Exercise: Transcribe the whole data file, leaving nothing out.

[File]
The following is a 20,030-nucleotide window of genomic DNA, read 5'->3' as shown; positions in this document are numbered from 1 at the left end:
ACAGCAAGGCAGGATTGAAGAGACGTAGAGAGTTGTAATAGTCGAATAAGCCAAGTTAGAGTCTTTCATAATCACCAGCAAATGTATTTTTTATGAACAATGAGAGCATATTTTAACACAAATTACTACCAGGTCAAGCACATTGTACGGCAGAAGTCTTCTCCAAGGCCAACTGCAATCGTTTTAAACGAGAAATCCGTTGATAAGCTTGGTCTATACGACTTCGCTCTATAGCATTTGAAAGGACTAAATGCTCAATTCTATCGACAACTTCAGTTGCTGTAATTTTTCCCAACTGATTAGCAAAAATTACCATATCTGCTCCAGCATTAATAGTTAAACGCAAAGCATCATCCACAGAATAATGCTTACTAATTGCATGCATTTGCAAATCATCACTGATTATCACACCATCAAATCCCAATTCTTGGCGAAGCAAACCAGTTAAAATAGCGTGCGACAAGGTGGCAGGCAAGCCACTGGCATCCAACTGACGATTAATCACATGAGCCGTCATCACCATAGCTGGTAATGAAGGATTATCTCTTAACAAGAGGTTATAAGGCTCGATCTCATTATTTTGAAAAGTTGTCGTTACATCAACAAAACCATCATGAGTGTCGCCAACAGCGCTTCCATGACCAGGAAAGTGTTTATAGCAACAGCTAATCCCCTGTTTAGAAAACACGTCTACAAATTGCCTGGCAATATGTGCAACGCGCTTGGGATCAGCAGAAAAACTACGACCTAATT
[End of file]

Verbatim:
The following is a 20,030-nucleotide window of genomic DNA, read 5'->3' as shown; positions in this document are numbered from 1 at the left end:
ACAGCAAGGCAGGATTGAAGAGACGTAGAGAGTTGTAATAGTCGAATAAGCCAAGTTAGAGTCTTTCATAATCACCAGCAAATGTATTTTTTATGAACAATGAGAGCATATTTTAACACAAATTACTACCAGGTCAAGCACATTGTACGGCAGAAGTCTTCTCCAAGGCCAACTGCAATCGTTTTAAACGAGAAATCCGTTGATAAGCTTGGTCTATACGACTTCGCTCTATAGCATTTGAAAGGACTAAATGCTCAATTCTATCGACAACTTCAGTTGCTGTAATTTTTCCCAACTGATTAGCAAAAATTACCATATCTGCTCCAGCATTAATAGTTAAACGCAAAGCATCATCCACAGAATAATGCTTACTAATTGCATGCATTTGCAAATCATCACTGATTATCACACCATCAAATCCCAATTCTTGGCGAAGCAAACCAGTTAAAATAGCGTGCGACAAGGTGGCAGGCAAGCCACTGGCATCCAACTGACGATTAATCACATGAGCCGTCATCACCATAGCTGGTAATGAAGGATTATCTCTTAACAAGAGGTTATAAGGCTCGATCTCATTATTTTGAAAAGTTGTCGTTACATCAACAAAACCATCATGAGTGTCGCCAACAGCGCTTCCATGACCAGGAAAGTGTTTATAGCAACAGCTAATCCCCTGTTTAGAAAACACGTCTACAAATTGCCTGGCAATATGTGCAACGCGCTTGGGATCAGCAGAAAAACTACGACCTAATT